Maybe Martin can interview Divon on his seeming support for such a strange and public fascist, whose ideas strike me as boilerplate Anders Breivik.

Maybe Martin can interview the commanding officer of the Israel Defense Forces’ social media unit, Lieutenant Sacha Dratwa.  Here’s the lieutenant, posing on his facebook page, as President Obama:

CO of IDF social media unit, lieutenant Sacha Dratwa,  needs psychiatric help

I suppose in his racist mind, he thought he was being funny.  The American blog, YourBlackWorld did not think Lt. Dratwa was funny.  At all.  Nor did Democratic Underground.

Maybe Lt. Dratwa feels their anti-Semitism keeps them from seeing the true humor in his, uh, parody.

Yeah – that’s the ticket.

Good luck, Abby Martin.

Max Blumenthal – The Great Fear

12:06 pm in Uncategorized by EdwardTeller

Last Sunday, author, journalist, lecturer, videographer and blogger Max Blumenthal brought out his most important article since the publication of his book, Republican Gomorrah, in the summer of 2009. Initially published at TomDispatch.com, The Great Fear has been reprinted at Max’s own site, Mondoweiss, Antiwar.com, Counterpunch, War in Context and other places.

Max Blumenthal’s article begins with these three paragraphs:

Nine years after 9/11, hysteria about Muslims in American life has gripped the country. With it has gone an outburst of arson attacks on mosques, campaigns to stop their construction, and the branding of the Muslim-American community, overwhelmingly moderate, as a hotbed of potential terrorist recruits. The frenzy has raged from rural Tennessee to New York City, while in Oklahoma, voters even overwhelmingly approved a ballot measure banning the implementation of Sharia law in American courts (not that such a prospect existed). This campaign of Islamophobia wounded President Obama politically, as one out of five Americans have bought into a sustained chorus of false rumors about his secret Muslim faith. And it may have tainted views of Muslims in general; an August 2010 Pew Research Center poll revealed that, among Americans, the favorability rating of Muslims had dropped by 11 points since 2005.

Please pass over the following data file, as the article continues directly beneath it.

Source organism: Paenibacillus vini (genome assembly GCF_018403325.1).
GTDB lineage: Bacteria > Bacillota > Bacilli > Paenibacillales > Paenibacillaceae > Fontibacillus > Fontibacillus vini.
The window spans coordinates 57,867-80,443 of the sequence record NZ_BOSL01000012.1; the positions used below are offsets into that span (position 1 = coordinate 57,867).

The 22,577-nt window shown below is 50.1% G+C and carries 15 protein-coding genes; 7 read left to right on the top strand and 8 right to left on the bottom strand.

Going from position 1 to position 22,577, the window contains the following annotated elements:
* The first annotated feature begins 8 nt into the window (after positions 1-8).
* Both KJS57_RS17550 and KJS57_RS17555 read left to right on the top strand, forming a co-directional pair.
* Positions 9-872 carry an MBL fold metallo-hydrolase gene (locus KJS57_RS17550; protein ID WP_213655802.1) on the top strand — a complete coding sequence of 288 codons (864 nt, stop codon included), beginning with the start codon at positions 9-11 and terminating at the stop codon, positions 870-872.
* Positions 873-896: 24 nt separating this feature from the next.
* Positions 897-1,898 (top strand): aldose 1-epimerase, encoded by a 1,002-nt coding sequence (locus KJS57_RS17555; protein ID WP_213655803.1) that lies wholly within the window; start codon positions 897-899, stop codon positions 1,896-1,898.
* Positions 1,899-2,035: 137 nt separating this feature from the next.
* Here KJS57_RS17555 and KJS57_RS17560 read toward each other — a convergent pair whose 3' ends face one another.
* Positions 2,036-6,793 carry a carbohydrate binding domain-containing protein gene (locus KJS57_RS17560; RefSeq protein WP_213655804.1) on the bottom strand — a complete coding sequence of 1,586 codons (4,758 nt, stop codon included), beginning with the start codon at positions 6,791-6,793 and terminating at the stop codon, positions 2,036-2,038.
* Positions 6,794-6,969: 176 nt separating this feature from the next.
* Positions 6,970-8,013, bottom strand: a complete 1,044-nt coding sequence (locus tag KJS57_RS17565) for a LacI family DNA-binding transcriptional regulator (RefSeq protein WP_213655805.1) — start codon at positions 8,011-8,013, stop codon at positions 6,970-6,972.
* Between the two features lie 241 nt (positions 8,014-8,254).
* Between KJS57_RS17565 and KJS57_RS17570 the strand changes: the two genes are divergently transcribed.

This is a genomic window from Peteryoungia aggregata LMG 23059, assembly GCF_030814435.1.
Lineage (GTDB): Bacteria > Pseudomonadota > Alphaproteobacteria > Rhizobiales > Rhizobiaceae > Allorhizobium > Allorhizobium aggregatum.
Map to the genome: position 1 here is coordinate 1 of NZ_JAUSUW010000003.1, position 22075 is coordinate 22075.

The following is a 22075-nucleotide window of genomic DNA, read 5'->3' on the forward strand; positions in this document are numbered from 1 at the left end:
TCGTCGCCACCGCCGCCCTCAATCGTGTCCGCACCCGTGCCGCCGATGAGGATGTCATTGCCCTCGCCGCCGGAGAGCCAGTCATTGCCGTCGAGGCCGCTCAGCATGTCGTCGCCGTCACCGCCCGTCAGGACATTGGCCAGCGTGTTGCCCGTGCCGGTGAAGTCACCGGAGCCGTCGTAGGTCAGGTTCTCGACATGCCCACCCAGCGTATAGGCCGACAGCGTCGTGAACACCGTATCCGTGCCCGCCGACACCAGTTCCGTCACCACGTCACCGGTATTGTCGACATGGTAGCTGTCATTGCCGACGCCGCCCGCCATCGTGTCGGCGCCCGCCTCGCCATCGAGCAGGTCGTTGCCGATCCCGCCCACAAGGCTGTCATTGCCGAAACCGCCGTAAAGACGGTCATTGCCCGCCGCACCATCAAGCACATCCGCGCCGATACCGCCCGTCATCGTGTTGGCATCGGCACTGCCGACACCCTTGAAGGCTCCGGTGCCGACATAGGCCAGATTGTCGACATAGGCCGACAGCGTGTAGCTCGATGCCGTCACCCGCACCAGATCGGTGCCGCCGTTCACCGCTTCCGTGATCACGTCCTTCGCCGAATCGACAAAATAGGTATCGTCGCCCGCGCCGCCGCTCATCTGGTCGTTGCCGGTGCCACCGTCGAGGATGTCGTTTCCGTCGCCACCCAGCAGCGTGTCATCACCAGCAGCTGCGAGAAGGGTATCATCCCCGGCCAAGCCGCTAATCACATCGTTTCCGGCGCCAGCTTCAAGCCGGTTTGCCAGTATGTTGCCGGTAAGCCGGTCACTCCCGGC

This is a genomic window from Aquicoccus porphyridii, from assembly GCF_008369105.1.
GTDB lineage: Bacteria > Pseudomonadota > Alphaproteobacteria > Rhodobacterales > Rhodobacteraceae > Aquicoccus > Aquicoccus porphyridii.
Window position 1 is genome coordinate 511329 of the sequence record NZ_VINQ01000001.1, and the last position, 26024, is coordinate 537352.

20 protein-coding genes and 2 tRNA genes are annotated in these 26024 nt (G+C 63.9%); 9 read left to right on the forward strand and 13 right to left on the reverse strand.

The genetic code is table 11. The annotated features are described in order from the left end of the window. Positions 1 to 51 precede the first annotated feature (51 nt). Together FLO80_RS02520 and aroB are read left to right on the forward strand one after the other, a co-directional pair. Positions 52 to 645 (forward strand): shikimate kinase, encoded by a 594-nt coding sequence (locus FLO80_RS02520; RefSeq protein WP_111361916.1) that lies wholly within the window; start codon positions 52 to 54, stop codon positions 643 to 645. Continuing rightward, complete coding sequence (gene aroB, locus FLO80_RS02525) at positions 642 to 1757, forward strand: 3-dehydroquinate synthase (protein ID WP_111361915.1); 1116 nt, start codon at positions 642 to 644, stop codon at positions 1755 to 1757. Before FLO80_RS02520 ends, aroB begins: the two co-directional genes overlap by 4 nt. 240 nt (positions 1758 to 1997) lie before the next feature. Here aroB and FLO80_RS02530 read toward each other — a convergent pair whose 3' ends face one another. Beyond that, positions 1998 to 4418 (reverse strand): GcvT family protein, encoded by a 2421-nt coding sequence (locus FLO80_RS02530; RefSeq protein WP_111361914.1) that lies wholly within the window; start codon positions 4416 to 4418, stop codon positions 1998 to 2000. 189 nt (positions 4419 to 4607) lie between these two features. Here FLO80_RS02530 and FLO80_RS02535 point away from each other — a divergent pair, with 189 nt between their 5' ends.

Erupting so many years after the September 11th trauma, this spasm of anti-Muslim bigotry might seem oddly timed and unexpectedly spontaneous. But think again: it’s the fruit of an organized, long-term campaign by a tight confederation of right-wing activists and operatives who first focused on Islamophobia soon after the September 11th attacks, but only attained critical mass during the Obama era.  It was then that embittered conservative forces, voted out of power in 2008, sought with remarkable success to leverage cultural resentment into political and partisan gain.

This network is obsessively fixated on the supposed spread of Muslim influence in America. Its apparatus spans continents, extending from Tea Party activists here to the European far right. It brings together in common cause right-wing ultra-Zionists, Christian evangelicals, and racist British soccer hooligans. It reflects an aggressively pro-Israel sensibility, with its key figures venerating the Jewish state as a Middle Eastern Fort Apache on the front lines of the Global War on Terror and urging the U.S. and various European powers to emulate its heavy-handed methods.

He goes on to describe “the network” in detail.  The sections of the essay are almost the size of chapters of a book:

The Birth of a Network

The Network Expands

From Scam to Publicity Coup

Inspiration from Israel

Blumenthal has been very busy, both in the U.S. and in Israel. Max’s coverage of last month’s Mt. Carmel forest wildfire, The Carmel Wildfire is burning all illusions in Israel, was reprinted widely. Here’s a brief excerpt:

Four days after Israeli Prime Minister Benjamin Netanyahu announced plans to place thousands of migrant workers from Africa and Southeast Asia in a prison camp deep in the Negev Desert because, as he claimed, they pose a “threat to the character of [the] country,” a burning tree trunk fell into a bus full of Israeli Prison Service cadets, killing forty passengers. The tree was among hundreds of thousands turned to ash by the forest fire pouring across northern Israel, and which now threatens to engulf outskirts of Haifa, Israel’s third-largest city. Over the last four days, more than 12,300 acres have burned in the Mount Carmel area, a devastating swath of destruction in a country the size of New Jersey. While the cause of the fire has not been established, it has laid bare the myths of Israel’s foundation.